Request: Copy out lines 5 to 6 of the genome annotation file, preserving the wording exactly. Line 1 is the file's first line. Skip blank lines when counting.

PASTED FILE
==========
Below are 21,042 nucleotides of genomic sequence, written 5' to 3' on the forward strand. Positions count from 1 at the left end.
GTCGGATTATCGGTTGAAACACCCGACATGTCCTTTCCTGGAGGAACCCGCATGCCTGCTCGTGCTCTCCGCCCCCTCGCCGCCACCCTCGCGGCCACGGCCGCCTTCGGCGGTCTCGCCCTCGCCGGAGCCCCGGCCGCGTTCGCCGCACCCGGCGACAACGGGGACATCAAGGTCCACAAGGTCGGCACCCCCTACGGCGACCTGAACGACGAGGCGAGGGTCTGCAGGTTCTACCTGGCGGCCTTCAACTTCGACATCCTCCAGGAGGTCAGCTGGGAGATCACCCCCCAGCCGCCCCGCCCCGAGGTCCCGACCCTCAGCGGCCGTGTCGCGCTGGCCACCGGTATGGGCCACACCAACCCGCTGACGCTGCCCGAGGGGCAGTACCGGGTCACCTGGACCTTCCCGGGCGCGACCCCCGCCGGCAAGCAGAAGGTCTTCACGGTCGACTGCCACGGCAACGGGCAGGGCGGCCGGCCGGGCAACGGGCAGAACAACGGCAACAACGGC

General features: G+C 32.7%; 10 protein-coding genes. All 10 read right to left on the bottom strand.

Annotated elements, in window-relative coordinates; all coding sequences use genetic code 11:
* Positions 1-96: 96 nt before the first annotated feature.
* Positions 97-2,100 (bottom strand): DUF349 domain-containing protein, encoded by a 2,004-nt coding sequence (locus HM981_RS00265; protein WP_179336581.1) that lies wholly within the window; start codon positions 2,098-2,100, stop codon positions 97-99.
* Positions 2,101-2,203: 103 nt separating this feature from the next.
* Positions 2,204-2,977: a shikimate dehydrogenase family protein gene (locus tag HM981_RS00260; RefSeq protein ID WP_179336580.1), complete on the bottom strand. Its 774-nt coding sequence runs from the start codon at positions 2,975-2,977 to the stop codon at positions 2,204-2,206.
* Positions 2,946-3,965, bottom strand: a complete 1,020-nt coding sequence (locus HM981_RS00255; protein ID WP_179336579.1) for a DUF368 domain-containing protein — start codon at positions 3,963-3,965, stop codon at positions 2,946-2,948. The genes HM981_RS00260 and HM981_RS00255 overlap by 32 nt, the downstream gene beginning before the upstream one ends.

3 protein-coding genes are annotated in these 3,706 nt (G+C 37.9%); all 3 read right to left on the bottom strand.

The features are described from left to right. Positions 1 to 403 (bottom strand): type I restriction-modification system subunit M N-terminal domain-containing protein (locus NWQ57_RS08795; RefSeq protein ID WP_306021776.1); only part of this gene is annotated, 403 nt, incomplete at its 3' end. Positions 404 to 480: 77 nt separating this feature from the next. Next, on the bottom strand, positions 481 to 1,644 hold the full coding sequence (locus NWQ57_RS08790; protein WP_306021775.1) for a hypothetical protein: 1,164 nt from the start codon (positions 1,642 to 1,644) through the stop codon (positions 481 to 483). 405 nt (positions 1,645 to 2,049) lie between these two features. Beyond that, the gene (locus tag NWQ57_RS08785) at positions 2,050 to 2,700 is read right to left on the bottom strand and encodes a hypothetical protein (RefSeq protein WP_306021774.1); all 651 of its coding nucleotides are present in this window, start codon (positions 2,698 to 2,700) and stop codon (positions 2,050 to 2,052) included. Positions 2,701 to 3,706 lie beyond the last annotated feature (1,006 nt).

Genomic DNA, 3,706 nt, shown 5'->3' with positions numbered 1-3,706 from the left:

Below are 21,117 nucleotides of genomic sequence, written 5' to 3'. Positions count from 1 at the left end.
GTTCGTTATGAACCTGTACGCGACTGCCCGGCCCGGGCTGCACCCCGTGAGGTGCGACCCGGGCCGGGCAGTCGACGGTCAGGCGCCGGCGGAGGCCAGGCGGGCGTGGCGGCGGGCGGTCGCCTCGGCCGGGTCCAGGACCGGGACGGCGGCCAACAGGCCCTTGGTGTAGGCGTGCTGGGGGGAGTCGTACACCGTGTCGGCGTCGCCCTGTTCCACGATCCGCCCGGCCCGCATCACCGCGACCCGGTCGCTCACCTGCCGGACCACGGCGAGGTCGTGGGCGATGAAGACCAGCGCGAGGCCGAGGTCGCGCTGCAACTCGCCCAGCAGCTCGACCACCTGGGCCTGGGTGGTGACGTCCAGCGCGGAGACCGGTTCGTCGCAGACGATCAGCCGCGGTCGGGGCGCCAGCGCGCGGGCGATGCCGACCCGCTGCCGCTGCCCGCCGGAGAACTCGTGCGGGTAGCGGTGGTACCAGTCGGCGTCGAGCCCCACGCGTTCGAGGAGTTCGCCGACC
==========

* Positions 1-96: 96 nt before the first annotated feature.
* Positions 97-2,100 (bottom strand): DUF349 domain-containing protein, encoded by a 2,004-nt coding sequence (locus HM981_RS00265; protein WP_179336581.1) that lies wholly within the window; start codon positions 2,098-2,100, stop codon positions 97-99.